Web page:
In our culture today, the one thing we are not willing to confront is commitment. Commitment means some form of sacrifice. We have our weeks/days so planned out that we say we don’t have time to go to the church four nights during a revival. We have recreational event, recitals, receptions, reunions, and every other ritual you can think of that will take away from committing four days to hear from God and give Him time to move in a mighty way.
If you want God to move in a mighty way, then slow down for about four days, turn off the cell phones, open your Bibles, and hear a God-loving, Gospel-preaching evangelist proclaim the Word and give a good ole-fashioned invitation. That’s just my opinion.
Index: If it were true that revivals don’t work, it would appear to me that just doing the preparation – prayer, fasting, visiting the lost, witnessing, seeking pure hearts – would be of significant value if the meetings were never held. Would you agree, and if so, why?
Roberson: Absolutely. Anything worth doing should be done with excellence and anything done with excellence begins with two things, prayer and preparation. MBC experiences revival during the 30 days of preparation and prayer. Those who fast experience a deeper move of God. Preparation is one of the keys to experiencing a move of God. Many times in the Bible, we see God asking his people to prepare themselves as they await His moving. Amos, Isaiah, John the Baptist, and even Jesus Himself had something to say about preparation. A failure to prepare is preparation to fail.
Index: How well are revival meetings attended in your church and what kind of impact does revival meetings have upon those who are already members of your church?
Roberson: Sundays are good attendance days. Everyone is in their place and excited about the week. Monday-Wednesday fluctuates due to members’ work and traffic. We are located on the north side of I-85 and traffic does affect us. Am I satisfied with the attendance? To be honest I want every seat to be filled. However, if just one person gets saved or gets right with God then it was worth it.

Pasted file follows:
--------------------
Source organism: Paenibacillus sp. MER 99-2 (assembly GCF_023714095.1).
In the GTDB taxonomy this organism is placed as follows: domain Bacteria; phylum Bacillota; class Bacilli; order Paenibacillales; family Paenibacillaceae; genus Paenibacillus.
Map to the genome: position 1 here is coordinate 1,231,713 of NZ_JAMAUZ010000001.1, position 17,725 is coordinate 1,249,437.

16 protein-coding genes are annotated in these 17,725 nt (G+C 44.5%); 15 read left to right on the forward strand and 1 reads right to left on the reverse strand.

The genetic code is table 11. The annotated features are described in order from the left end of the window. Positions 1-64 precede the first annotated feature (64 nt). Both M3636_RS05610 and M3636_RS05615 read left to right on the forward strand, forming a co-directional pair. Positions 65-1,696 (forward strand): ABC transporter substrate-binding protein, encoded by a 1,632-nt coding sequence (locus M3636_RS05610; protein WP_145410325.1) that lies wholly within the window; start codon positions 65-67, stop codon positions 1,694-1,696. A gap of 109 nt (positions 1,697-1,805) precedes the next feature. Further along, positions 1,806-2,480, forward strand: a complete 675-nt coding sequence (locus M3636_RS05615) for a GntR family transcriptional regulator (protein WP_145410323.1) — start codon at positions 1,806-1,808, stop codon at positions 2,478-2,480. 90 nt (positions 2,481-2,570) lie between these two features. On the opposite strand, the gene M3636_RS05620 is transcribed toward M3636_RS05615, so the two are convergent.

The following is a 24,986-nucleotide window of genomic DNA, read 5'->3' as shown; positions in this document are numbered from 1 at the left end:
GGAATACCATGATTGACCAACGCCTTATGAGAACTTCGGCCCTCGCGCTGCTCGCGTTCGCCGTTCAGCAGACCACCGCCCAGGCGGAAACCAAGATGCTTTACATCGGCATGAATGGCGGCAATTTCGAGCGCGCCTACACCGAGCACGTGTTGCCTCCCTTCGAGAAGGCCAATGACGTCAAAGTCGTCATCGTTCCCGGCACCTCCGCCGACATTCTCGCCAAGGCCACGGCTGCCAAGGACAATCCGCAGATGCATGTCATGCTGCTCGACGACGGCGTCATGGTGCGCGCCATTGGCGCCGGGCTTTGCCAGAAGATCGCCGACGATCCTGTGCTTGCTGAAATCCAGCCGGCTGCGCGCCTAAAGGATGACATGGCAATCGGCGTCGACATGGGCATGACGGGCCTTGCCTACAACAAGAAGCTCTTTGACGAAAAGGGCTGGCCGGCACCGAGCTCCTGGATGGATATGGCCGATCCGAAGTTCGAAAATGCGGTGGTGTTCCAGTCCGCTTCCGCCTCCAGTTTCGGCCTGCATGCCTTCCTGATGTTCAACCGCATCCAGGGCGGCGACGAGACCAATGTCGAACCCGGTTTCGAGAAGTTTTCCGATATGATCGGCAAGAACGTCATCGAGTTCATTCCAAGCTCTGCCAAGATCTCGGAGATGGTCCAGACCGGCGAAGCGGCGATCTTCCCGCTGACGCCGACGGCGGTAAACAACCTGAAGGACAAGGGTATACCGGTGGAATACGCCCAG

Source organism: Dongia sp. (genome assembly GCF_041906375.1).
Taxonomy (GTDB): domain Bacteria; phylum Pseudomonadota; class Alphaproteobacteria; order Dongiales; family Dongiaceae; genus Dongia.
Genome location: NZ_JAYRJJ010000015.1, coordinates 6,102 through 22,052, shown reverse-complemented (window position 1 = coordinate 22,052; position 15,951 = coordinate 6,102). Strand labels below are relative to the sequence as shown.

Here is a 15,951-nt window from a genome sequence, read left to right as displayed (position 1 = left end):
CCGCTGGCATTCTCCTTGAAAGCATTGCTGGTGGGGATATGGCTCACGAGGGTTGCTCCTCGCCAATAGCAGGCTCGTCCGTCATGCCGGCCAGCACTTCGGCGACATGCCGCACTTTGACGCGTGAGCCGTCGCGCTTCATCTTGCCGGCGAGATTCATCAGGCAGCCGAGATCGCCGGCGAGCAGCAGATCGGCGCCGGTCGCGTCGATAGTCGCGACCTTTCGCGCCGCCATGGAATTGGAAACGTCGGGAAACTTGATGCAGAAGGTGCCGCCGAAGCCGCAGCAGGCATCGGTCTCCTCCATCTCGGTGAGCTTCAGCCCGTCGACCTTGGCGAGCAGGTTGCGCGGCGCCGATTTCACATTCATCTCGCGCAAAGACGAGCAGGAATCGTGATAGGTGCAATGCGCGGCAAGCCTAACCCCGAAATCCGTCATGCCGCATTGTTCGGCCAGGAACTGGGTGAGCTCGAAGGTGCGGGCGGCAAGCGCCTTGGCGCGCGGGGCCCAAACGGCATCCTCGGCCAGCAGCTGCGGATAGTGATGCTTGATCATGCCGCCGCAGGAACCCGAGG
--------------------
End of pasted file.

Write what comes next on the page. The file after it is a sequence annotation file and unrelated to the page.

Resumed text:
Index: How many children, teens, and adults were saved in your recent revival with Jon Reed?
Roberson: We had 22 decisions this year. We have baptized 13 of those so far and have several of the children in a “New Christian’s Class” for discipleship and baptism.
Index: The office of the evangelist is one of God’s great gifts to the church. What happens when churches fail to use those whom God has called to serve the body of Christ as an evangelist?
Roberson: When the church fails to use an evangelist, several things are missed. First, the church misses the blessing of hearing a man of God use his gifts for the edification of the church. The evangelist is there to minister to the body of Christ as well as draw the net of evangelism.
Second, the pastor misses out on a resource that has great knowledge of the spiritual climate of your church. If asked, an evangelist can tell you how your church compares in hospitality, liberty from the pulpit, response from the people, and many other things that he might notice to help the pastor.
Third, the pastor misses out the opportunity to learn from an evangelist on how to draw the net each week when it comes to the invitation. I have learned so much from just watching evangelists give an invitation and incorporating little things here and there to enhance the appeal during an invitation.
Last of all, the Church misses a great time to come together and pray, fast, witness, worship, celebrate, weep, and all the great victories that come when revival takes place. Revival still works, but we have to work revival. It is not a time to take it easy, but a time to take to our knees, then take to the streets, to the highways and hedges, to compel the lost to come hear the greatest news in all the earth … Jesus saves!